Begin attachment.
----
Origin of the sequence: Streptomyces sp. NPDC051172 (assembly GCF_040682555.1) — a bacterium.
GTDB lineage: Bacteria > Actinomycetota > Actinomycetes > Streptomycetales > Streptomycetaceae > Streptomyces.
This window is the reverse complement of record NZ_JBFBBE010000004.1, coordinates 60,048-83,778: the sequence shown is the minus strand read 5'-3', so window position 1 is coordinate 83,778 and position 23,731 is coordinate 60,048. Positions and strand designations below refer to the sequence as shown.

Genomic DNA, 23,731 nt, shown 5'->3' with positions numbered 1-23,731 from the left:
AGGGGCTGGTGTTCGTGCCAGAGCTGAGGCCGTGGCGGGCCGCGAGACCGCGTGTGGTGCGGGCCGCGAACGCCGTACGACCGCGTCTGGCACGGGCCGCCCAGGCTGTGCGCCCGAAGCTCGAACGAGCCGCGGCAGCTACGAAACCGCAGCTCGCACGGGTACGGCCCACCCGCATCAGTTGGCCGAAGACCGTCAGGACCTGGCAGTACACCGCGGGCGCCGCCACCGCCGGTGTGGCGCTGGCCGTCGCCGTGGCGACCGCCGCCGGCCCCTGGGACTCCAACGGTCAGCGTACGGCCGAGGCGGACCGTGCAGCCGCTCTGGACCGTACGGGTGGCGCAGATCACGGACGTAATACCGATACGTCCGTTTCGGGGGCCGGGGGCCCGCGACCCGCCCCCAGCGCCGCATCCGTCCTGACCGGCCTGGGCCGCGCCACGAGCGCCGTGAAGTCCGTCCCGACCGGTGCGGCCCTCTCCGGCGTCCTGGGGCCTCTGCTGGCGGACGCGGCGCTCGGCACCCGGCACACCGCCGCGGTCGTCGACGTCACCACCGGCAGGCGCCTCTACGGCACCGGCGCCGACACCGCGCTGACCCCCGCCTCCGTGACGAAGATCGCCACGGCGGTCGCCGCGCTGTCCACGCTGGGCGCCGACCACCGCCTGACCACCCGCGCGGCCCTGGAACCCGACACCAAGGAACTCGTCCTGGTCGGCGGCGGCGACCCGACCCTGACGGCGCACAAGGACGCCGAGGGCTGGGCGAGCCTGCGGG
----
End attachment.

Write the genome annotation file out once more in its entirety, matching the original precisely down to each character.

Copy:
Origin of the sequence: Streptomyces sp. NPDC051172 (assembly GCF_040682555.1) — a bacterium.
GTDB lineage: Bacteria > Actinomycetota > Actinomycetes > Streptomycetales > Streptomycetaceae > Streptomyces.
This window is the reverse complement of record NZ_JBFBBE010000004.1, coordinates 60,048-83,778: the sequence shown is the minus strand read 5'-3', so window position 1 is coordinate 83,778 and position 23,731 is coordinate 60,048. Positions and strand designations below refer to the sequence as shown.

Genomic DNA, 23,731 nt, shown 5'->3' with positions numbered 1-23,731 from the left:
AGGGGCTGGTGTTCGTGCCAGAGCTGAGGCCGTGGCGGGCCGCGAGACCGCGTGTGGTGCGGGCCGCGAACGCCGTACGACCGCGTCTGGCACGGGCCGCCCAGGCTGTGCGCCCGAAGCTCGAACGAGCCGCGGCAGCTACGAAACCGCAGCTCGCACGGGTACGGCCCACCCGCATCAGTTGGCCGAAGACCGTCAGGACCTGGCAGTACACCGCGGGCGCCGCCACCGCCGGTGTGGCGCTGGCCGTCGCCGTGGCGACCGCCGCCGGCCCCTGGGACTCCAACGGTCAGCGTACGGCCGAGGCGGACCGTGCAGCCGCTCTGGACCGTACGGGTGGCGCAGATCACGGACGTAATACCGATACGTCCGTTTCGGGGGCCGGGGGCCCGCGACCCGCCCCCAGCGCCGCATCCGTCCTGACCGGCCTGGGCCGCGCCACGAGCGCCGTGAAGTCCGTCCCGACCGGTGCGGCCCTCTCCGGCGTCCTGGGGCCTCTGCTGGCGGACGCGGCGCTCGGCACCCGGCACACCGCCGCGGTCGTCGACGTCACCACCGGCAGGCGCCTCTACGGCACCGGCGCCGACACCGCGCTGACCCCCGCCTCCGTGACGAAGATCGCCACGGCGGTCGCCGCGCTGTCCACGCTGGGCGCCGACCACCGCCTGACCACCCGCGCGGCCCTGGAACCCGACACCAAGGAACTCGTCCTGGTCGGCGGCGGCGACCCGACCCTGACGGCGCACAAGGACGCCGAGGGCTGGGCGAGCCTGCGGG